After the Tulsa City Council recommended that the city remove the Black Lives Matter painting next month, some community leaders have voiced their own thoughts.
The Tulsa City Council said they've exhausted all legal options to allow the painting to stay and recommend possibly seeking a private property option. Some community leaders in Greenwood said they don't want it to be removed.
Dr. Robert Turner is the pastor of Vernon AME Church in Greenwood. He said he's incredibly disappointed in the city council decision to remove the Black Lives Matter street painting.
"The city councilors who're raising the most concern about it, don't even represent this district,” Turner said. “So their constituents don't even live, and probably only come to this district when they go to a baseball game.”
Only Councilwoman Vanessa Hall-Harper voted against the recommendation, and Councilwoman Kara Joy McKee said she would also continue to look for another solution.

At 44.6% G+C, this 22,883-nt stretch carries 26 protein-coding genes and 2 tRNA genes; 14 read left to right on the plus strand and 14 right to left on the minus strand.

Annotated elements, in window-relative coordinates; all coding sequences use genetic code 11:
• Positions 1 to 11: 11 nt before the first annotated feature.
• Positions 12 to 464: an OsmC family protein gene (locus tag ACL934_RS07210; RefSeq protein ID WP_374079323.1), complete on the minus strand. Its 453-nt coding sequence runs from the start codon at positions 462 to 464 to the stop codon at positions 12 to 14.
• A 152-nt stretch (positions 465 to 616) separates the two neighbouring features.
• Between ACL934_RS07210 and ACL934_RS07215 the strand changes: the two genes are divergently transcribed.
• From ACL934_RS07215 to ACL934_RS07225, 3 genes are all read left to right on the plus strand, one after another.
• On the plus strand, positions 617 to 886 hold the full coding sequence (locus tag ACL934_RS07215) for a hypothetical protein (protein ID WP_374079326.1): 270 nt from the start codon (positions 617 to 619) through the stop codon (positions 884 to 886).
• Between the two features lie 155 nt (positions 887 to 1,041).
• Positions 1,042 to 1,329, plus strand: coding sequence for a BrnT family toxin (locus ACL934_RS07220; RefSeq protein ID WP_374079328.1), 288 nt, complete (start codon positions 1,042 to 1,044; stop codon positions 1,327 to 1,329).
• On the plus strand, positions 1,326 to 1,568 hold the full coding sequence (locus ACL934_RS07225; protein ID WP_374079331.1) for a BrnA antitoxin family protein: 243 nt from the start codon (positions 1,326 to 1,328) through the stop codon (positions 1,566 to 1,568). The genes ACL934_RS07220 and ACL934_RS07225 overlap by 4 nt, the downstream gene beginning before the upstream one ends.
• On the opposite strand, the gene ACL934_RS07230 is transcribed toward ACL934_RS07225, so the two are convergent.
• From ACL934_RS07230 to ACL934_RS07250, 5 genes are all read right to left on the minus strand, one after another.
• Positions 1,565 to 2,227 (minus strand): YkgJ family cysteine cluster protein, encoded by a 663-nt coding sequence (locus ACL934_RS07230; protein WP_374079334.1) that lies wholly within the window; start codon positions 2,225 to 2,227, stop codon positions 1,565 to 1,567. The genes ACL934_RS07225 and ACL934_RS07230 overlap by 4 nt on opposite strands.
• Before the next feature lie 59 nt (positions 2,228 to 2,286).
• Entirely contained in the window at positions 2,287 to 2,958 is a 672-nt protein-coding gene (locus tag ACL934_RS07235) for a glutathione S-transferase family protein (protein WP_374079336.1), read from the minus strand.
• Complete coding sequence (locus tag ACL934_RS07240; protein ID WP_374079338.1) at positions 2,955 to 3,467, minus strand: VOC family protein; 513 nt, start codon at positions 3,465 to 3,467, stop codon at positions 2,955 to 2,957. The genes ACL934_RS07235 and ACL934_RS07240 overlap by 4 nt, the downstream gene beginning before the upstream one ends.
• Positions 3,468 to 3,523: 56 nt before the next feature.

City councilors approved a recommendation to move up construction on the street from next spring, to next month.
The city said performing street construction instead of removing the painting on its own would save taxpayers $20,000.
"The fact that they pushed up this timeline to so-called ‘beautify Greenwood,’ meanwhile there's several sections in North Tulsa that need to be beautified, but they choose the one with a Black Lives Matter mural on it," Turner said.
Mayor G.T. Bynum delayed taking action so the council could consider permits for street paintings. Some councilors were concerned if they approved this one, they would then have to allow all sorts of other street paintings.
For now, the council is not looking at a permitting process for any street paintings. The painting will be there until the crews start construction on the street next month.
Supporters of the decision said the street-painting doesn't belong on a public street. Ultimately, that's what councilors said was the biggest reason for the decision to remove it.